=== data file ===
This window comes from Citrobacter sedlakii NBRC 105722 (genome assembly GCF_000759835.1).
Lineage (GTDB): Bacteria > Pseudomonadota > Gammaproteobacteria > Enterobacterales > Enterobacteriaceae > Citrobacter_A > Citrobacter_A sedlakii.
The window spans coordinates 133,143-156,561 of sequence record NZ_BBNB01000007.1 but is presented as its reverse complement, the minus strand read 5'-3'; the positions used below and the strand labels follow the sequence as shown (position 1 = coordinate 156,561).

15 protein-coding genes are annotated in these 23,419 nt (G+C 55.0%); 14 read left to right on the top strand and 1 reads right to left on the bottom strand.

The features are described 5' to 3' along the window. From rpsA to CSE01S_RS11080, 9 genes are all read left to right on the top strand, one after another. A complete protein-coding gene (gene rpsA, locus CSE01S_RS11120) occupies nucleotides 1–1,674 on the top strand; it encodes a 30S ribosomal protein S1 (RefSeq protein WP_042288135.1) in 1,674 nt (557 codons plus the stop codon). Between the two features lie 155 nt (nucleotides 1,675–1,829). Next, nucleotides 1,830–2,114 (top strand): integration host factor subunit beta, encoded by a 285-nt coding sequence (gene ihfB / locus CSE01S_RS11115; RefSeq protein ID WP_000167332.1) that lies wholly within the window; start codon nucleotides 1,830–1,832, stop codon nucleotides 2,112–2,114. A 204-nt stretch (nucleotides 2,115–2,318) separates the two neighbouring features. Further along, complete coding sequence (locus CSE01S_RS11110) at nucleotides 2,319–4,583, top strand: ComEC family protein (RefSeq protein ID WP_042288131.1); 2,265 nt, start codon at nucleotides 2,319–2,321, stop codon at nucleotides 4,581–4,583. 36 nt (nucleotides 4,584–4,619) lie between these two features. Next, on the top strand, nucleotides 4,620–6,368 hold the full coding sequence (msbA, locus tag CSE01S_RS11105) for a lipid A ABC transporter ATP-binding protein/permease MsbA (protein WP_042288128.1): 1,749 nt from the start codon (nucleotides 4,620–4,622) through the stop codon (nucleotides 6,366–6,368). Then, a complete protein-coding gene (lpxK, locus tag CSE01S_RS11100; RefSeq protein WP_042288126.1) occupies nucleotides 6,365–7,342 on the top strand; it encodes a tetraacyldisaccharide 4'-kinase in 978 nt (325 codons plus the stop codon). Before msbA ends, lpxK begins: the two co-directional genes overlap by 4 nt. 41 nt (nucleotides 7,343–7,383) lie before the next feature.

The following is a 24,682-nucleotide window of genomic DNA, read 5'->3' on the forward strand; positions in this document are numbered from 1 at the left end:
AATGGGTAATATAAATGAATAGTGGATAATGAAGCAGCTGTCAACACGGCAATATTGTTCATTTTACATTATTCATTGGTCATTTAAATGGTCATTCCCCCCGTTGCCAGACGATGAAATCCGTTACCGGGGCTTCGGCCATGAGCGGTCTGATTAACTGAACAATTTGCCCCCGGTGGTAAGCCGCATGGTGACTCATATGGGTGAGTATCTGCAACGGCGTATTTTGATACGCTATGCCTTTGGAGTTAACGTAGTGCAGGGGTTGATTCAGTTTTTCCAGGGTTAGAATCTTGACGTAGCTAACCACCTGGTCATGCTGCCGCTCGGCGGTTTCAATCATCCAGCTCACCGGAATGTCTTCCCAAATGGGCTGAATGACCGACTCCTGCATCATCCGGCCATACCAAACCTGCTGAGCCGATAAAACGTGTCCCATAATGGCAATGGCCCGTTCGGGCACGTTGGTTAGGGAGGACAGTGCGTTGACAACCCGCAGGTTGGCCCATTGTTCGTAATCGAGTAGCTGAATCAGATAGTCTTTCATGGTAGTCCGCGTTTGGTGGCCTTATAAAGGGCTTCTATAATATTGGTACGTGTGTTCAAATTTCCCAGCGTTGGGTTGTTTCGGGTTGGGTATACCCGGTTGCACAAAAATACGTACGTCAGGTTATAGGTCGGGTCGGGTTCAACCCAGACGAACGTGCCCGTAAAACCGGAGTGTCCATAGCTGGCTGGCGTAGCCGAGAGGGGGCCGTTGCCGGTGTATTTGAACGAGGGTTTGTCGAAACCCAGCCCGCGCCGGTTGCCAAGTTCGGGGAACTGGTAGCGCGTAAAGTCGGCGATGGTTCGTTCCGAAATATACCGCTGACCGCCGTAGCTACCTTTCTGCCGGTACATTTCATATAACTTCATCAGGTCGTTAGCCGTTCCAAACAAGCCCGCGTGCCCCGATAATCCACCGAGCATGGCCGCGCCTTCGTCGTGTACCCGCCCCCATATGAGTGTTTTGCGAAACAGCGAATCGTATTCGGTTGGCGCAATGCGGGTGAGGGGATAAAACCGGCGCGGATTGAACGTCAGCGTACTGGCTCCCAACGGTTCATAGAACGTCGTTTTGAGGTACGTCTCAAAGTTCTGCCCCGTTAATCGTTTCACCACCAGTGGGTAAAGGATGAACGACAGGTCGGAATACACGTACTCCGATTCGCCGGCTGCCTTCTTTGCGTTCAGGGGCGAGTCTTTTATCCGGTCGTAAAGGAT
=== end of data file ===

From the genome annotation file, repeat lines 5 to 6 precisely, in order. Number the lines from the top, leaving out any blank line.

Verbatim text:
The features are described 5' to 3' along the window. From rpsA to CSE01S_RS11080, 9 genes are all read left to right on the top strand, one after another. A complete protein-coding gene (gene rpsA, locus CSE01S_RS11120) occupies nucleotides 1–1,674 on the top strand; it encodes a 30S ribosomal protein S1 (RefSeq protein WP_042288135.1) in 1,674 nt (557 codons plus the stop codon). Between the two features lie 155 nt (nucleotides 1,675–1,829). Next, nucleotides 1,830–2,114 (top strand): integration host factor subunit beta, encoded by a 285-nt coding sequence (gene ihfB / locus CSE01S_RS11115; RefSeq protein ID WP_000167332.1) that lies wholly within the window; start codon nucleotides 1,830–1,832, stop codon nucleotides 2,112–2,114. A 204-nt stretch (nucleotides 2,115–2,318) separates the two neighbouring features. Further along, complete coding sequence (locus CSE01S_RS11110) at nucleotides 2,319–4,583, top strand: ComEC family protein (RefSeq protein ID WP_042288131.1); 2,265 nt, start codon at nucleotides 2,319–2,321, stop codon at nucleotides 4,581–4,583. 36 nt (nucleotides 4,584–4,619) lie between these two features. Next, on the top strand, nucleotides 4,620–6,368 hold the full coding sequence (msbA, locus tag CSE01S_RS11105) for a lipid A ABC transporter ATP-binding protein/permease MsbA (protein WP_042288128.1): 1,749 nt from the start codon (nucleotides 4,620–4,622) through the stop codon (nucleotides 6,366–6,368). Then, a complete protein-coding gene (lpxK, locus tag CSE01S_RS11100; RefSeq protein WP_042288126.1) occupies nucleotides 6,365–7,342 on the top strand; it encodes a tetraacyldisaccharide 4'-kinase in 978 nt (325 codons plus the stop codon). Before msbA ends, lpxK begins: the two co-directional genes overlap by 4 nt. 41 nt (nucleotides 7,343–7,383) lie before the next feature.

The following is a 24,682-nucleotide window of genomic DNA, read 5'->3' on the forward strand; positions in this document are numbered from 1 at the left end: